Matt Yglesias agrees, "But I think it does set the stage in which the White House or someone in congress ought to produce a pie-in-the-sky counter budget." But why follow Ryan's pie-in-the-sky approach? Call me a crazy idealist, but why not propose something genuinely serious instead? Start with letting the Bush tax cuts expire. Add in Social Security reform that increases payroll tax revenue by about 1% of GDP and trims benefits by about 1% of GDP. Set a goal of cutting defense spending to 3% of GDP. Federalize Medicaid. Build on the reforms of ACA to rein in Medicare growth in a reasonable way starting now, a la Ryan-Rivlin. Raise additional revenue via a carbon tax and revenue positive tax reform. Agree on some genuinely bipartisan program cuts in areas like ethanol subsidies, farm support, and some of the least effective social programs. Keep PAYGO in place to restrain the growth of discretionary spending.

Something along these lines would be a genuine proposal. It takes from both left and right, it's not balanced entirely on the backs of the poor, and it deals realistically with the needs of an aging nation. And there are plenty of blueprints to pick and choose the details from. Politically it might be wiser to either stay quiet or else just throw out a Ryanesque piece of PR bait. But it would be more responsible to actually tackle the problem. If not now, when?

UPDATE: Ryan's plan caps Medicare growth at the rate of inflation, not inflation + 1% as I originally wrote. I've corrected the text.

How to Be Serious (Really!)

Just as a willingness to tackle Medicare (and healthcare costs in general) is the litmus test for being serious about the long-term federal deficit, there's a litmus test for being serious about the medium term deficit too. Here it is: you should be in favor of letting the Bush tax cuts expire in 2012. All of them.

There was a case for keeping them in place last year since the economy was still fragile. By 2013 this won't be true any longer, and letting the cuts expire would wipe out half of the federal deficit at a stroke over the next decade. What's more, since we'd just be reverting to the same tax rates we had in the 90s, when the economy boomed, we know that this would do no harm to economic growth.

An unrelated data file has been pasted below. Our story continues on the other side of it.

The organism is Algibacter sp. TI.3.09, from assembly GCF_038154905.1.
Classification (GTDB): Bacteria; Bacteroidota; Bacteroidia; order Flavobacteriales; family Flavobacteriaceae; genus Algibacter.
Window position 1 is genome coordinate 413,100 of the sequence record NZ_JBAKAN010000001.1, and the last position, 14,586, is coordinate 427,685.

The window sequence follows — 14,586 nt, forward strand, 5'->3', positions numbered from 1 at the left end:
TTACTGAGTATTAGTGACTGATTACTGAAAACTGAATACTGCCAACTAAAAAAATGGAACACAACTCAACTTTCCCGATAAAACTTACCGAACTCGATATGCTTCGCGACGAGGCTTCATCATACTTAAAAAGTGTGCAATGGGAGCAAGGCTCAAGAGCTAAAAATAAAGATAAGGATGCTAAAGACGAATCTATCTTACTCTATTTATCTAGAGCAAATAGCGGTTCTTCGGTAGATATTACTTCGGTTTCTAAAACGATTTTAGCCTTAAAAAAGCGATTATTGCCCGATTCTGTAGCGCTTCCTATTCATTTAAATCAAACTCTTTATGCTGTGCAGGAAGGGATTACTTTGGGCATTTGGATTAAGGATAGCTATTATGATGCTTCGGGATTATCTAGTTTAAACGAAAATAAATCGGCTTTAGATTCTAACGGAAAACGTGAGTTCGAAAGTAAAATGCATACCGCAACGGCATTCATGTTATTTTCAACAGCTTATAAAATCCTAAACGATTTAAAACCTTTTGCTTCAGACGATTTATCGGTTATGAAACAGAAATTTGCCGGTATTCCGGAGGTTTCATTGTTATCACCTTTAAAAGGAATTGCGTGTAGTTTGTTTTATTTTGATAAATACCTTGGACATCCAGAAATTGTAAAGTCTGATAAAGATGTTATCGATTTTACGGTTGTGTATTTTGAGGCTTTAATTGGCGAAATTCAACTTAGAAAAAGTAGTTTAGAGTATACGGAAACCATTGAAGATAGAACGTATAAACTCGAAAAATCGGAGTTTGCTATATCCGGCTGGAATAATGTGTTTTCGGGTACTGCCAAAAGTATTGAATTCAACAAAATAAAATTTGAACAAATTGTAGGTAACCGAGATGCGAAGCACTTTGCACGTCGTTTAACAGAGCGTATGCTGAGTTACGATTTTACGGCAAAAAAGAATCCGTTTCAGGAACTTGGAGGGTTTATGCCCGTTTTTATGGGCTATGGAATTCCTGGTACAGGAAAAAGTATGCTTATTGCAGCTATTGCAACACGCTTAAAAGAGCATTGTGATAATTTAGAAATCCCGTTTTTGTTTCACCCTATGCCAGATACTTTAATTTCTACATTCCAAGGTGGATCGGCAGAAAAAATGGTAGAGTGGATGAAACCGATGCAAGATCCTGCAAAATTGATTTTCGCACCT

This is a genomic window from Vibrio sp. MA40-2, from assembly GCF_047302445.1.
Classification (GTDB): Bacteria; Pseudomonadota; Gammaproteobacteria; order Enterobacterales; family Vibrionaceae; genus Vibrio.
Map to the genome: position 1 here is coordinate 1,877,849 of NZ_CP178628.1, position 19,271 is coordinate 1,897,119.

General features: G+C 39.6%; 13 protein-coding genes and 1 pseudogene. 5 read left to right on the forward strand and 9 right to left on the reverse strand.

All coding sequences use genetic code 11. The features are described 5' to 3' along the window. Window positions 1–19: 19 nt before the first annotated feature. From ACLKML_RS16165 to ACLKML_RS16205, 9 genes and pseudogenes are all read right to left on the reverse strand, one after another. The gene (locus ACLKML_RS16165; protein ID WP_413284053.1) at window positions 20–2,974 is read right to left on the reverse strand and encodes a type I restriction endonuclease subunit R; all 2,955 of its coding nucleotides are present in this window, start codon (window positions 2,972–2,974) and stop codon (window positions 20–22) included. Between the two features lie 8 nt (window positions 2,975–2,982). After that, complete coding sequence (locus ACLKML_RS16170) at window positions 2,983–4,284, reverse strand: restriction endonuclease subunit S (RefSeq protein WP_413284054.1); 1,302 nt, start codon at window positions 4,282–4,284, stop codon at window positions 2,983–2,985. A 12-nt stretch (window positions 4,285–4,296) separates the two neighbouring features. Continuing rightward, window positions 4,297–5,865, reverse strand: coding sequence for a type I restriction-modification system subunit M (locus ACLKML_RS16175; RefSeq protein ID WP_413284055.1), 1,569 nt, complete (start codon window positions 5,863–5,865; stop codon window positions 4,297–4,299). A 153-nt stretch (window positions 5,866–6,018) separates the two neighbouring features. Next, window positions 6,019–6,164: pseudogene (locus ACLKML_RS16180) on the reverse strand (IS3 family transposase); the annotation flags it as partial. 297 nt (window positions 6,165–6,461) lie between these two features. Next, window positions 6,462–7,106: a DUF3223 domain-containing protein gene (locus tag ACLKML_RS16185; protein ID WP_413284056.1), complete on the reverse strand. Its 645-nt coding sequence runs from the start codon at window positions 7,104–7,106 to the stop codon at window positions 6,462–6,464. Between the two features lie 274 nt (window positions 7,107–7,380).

This ought to be the first question you ask any deficit hawk. If they're OK with letting the cuts expire, then the conversation can continue. If not, they're just preening.

The Relentlessly Orthodox Mr. Ryan

Rep. Paul Ryan (R-Wisc.).

It's a bit of a fool's errand to think anyone is going to take this seriously, but I'm glad David Leonhardt brought up an obvious point today: if the federal deficit is truly an "existential crisis," and everyone has to sacrifice to get it under control, then there's no reason the elderly shouldn't have to sacrifice too:

There is nearly a bipartisan consensus that any cuts to Medicare and Social Security should spare the baby boomers and the elderly. And, certainly, retirees or people on the verge of retirement shouldn’t have their benefits changed radically. But the consensus, like Mr. Ryan’s plan, goes too far.

The reason is partly political. Older people vote in larger numbers than younger adults. And children, of course, can’t vote at all. But beyond politics, Washington’s age bias depends on a basic misunderstanding of the budget — namely, that older people have already paid for their Medicare benefits.

They haven’t. For most Americans, Medicare resembles a giant welfare program. They receive far more in government benefits than they ever pay in taxes and premiums. The gap for a typical household runs to several hundreds of thousands of dollars.